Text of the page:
Shakur Stevenson says he doesn't have to walk fine line between sweet science and delivering more action against Jamel Herring

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Shakur Stevenson (Getty Images)

Shakur Stevenson is more than capable of amping up his aggression and producing more fireworks while maintaining his brand of hit-and-don’t-get-hit sweet science.

However, the 24-year-old WBO interim junior lightweight champion vows that he’s going to take what his opponents give him and react accordingly to ensure that he doesn’t completely step out of his wheelhouse of efficiency that has made him a pristine 16-0. We’ll see how that pans out Oct. 23 in Atlanta, where Stevenson will challenge for Jamel Herring’s WBO world title in his most significant bout to date.

Despite it seeming like a balancing act between showcasing boxing skills and upping the action, Stevenson says he’s not conflicted with his approach at all.

“Sometimes we’re going to get those fights where I have to sit there, have a tough night and fight it out,” Stevenson tells DAZN. “If it’s going to be easy, I’m going to take it easy at the end of the day. The best of the best likes to win every round and not make fights hard.

“At the end of the day, you don’t know what judges are looking at,” he continues. “So, if I sit there and try to give someone fireworks or how ever you want to put it, you never know. They could rob me.

“I just try to be dominant,” he tacks on. “I don’t really care too much about (impressing) the fans because one day they love you, the next day they don’t. At the end of the day, I’m going to please myself.”

Stevenson was dominant against Jeremiah Nakathila on June 12, when he shut him out via unanimous decision. Despite the lopsided decision, which included a flash knockdown, Stevenson fielded boos from the Las Vegas crowd that night. A bulk of his post-fight interview had him criticizing his own performance.

“Usually I put on a performance that I feel good about it,” says Stevenson nearly three months removed from the win. “I didn’t feel as sharp as I usually felt. It was like an off night for me.

“Even though I dominated, it just ain’t feel like the type of night that I prepared for or wanted,” he continues. “Mainly, I didn’t like my own performance.”

That letdown paved the way for Stevenson to link up with former junior welterweight world champion Regis Prograis for sparring sessions.

“It’s been great sparring (Prograis),” says Stevenson in preparation to fight Herring. “He’s a bigger guy. He’s built bigger, fights at 140. He only has one loss and that’s to Josh Taylor, who holds all the belts right now. You gotta respect Regis. He’s a tough, rugged fighter.

“We both push each other to the limit,” he adds. “That experience is going to make both of us better. We helped each other out a lot. Hopefully we could keep doing it.”

While sharpening steel against an aggressive fighter like Prograis could up the chances of fans getting more fireworks from Stevenson against Herring, the Newark, New Jersey product isn’t going to allow himself to stray away from the sweet science that makes him great.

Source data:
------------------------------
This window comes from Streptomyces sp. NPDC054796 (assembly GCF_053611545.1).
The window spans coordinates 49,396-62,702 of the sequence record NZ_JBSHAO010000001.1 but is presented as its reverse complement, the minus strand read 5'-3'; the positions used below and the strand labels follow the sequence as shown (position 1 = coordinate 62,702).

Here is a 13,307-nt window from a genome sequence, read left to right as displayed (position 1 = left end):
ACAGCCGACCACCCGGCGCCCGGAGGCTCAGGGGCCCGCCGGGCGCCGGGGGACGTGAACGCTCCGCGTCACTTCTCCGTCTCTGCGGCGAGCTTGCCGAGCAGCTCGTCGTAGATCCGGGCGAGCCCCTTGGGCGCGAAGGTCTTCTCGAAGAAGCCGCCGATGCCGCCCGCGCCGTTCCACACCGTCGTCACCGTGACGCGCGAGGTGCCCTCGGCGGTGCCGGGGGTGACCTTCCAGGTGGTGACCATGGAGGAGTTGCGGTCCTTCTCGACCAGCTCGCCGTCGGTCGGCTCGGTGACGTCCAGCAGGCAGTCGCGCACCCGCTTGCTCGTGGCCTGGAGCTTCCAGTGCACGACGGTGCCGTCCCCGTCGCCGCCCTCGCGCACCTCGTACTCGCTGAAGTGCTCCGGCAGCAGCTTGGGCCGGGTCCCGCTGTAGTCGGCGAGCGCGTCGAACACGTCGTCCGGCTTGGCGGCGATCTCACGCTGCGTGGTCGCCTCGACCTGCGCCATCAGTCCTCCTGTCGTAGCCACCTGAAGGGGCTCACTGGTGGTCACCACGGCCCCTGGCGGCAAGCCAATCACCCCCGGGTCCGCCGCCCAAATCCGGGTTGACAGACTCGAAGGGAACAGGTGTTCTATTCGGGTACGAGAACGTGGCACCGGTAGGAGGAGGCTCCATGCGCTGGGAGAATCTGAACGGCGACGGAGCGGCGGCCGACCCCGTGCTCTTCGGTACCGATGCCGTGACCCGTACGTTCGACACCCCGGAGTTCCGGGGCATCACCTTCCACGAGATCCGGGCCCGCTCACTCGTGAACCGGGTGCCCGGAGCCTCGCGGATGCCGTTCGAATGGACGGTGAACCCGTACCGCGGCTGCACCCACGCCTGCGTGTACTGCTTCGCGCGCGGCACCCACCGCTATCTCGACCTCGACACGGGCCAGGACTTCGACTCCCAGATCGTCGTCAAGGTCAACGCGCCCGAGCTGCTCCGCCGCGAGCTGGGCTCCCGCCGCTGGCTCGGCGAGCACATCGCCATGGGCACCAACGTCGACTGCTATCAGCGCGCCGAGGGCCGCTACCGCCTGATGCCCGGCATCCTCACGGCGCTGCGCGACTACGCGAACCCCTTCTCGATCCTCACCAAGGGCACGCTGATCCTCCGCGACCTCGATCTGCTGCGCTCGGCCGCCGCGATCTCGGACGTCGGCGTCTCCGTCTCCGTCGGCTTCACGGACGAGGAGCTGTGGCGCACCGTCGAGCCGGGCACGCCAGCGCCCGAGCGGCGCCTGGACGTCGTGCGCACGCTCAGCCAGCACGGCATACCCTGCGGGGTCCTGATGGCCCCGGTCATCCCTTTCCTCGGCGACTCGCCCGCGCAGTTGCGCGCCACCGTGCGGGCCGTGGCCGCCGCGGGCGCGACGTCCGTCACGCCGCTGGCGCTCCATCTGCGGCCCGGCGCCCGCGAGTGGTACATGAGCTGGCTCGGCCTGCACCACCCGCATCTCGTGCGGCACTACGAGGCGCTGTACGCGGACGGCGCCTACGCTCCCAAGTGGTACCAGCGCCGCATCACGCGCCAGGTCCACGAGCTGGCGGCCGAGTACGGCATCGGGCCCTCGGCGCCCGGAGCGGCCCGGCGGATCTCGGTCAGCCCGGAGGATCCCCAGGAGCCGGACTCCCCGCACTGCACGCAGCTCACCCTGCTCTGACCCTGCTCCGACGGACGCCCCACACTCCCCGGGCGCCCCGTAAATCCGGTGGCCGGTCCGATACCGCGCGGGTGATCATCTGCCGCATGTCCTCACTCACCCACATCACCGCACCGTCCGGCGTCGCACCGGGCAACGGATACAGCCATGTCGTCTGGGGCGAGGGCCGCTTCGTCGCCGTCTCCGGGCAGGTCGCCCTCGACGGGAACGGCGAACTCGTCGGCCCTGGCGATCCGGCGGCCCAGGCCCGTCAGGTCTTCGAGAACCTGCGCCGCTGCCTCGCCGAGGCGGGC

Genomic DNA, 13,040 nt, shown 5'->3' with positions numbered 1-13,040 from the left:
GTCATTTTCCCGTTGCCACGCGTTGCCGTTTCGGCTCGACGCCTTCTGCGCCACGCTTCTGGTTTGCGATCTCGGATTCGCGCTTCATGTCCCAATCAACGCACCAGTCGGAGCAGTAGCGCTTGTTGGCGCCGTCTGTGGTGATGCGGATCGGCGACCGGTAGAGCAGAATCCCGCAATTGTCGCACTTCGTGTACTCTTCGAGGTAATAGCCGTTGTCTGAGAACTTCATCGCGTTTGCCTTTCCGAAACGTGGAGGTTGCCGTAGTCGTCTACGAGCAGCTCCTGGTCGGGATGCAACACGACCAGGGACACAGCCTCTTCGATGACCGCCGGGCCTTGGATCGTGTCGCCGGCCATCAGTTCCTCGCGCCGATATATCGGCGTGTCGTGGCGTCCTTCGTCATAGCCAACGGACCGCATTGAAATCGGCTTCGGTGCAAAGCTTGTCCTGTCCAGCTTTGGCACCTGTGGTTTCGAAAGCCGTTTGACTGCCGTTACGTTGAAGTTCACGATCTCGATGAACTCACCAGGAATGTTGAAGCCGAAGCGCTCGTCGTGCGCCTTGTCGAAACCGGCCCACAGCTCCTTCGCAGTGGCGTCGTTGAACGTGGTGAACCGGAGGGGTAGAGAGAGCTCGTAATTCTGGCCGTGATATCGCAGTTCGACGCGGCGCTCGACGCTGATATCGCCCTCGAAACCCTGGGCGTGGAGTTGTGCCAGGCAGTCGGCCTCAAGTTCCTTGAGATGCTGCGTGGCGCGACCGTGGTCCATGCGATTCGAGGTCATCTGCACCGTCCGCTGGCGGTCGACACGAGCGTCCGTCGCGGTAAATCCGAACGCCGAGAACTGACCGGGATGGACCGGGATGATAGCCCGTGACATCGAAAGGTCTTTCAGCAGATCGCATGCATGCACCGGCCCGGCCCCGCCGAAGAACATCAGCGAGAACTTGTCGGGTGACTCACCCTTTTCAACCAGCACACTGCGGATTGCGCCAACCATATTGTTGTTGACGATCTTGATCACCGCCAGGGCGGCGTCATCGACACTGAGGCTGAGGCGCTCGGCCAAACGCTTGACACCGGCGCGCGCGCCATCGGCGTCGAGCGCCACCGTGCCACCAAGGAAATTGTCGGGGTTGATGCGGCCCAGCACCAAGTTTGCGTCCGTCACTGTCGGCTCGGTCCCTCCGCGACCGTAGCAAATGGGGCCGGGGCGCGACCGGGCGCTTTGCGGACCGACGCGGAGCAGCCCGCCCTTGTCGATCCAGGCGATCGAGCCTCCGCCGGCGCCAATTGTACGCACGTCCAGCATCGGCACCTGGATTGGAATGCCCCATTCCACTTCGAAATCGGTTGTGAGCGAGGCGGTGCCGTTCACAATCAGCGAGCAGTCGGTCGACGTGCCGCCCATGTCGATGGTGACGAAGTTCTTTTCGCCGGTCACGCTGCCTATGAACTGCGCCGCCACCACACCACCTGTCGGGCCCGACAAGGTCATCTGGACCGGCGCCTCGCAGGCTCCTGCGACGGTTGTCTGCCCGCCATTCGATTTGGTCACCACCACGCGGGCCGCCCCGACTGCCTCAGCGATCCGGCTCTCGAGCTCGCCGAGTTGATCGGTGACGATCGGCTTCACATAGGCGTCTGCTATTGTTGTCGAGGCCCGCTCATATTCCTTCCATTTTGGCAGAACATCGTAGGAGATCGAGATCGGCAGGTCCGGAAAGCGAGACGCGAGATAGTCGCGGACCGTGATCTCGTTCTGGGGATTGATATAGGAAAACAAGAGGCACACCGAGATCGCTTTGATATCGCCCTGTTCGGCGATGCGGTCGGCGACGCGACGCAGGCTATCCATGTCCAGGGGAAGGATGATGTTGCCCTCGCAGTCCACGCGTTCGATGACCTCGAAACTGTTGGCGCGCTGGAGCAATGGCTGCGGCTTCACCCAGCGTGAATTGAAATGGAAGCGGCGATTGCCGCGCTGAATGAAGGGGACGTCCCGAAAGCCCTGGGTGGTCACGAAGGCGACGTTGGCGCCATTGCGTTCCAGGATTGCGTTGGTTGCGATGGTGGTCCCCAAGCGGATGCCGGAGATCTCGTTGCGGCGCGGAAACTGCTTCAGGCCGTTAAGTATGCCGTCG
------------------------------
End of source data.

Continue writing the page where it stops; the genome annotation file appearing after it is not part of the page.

Watch any Stevenson fight and you’ll notice that right lead leg firmly planted into the canvas early. That stance allows the southpaw to assert his jab, which is one of the best in boxing — if not the best.

The young ring general considers it an artform.

“I think it has to do with distance and knowing my distance and knowing my range,” Stevenson says about setting up his crisp, clean jab. “I feel good when I get into a fight and after the first two rounds, I could figure out my range with the jab.

“It’s something that a lot of fighters don’t really know,” he offers. “If you really watch boxing today, a lot of fighters don’t know much about distance and range. They just go in there and do stuff. They don’t understand what they’re doing.

“I feel like that’s my most important punch.”

How soon that punch becomes a factor against a savvy Herring remains to be seen. With Herring and Stevenson both counting WBO welterweight world Terence Crawford as a friend, the junior lightweights have sparred before. But Stevenson says they’re more like associates than friends.

“I sparred him two different times,” Stevenson says about Herring. “He ain’t no close friend. He’s like an associate, somebody who was around the same people I’m around.

“I’m not really that cool with him,” he says, doubling down. “I ain’t got no real issue with him. It’s just business.”

Big business, considering that the bout will take place at the same State Farm Arena in Atlanta that Gervonta Davis has energized as a marquee boxing market. Whether that big stage site produces an uptick of action from Stevenson, while staying within the confines of his boxing skills, will reveal itself next month likely in grand fashion.

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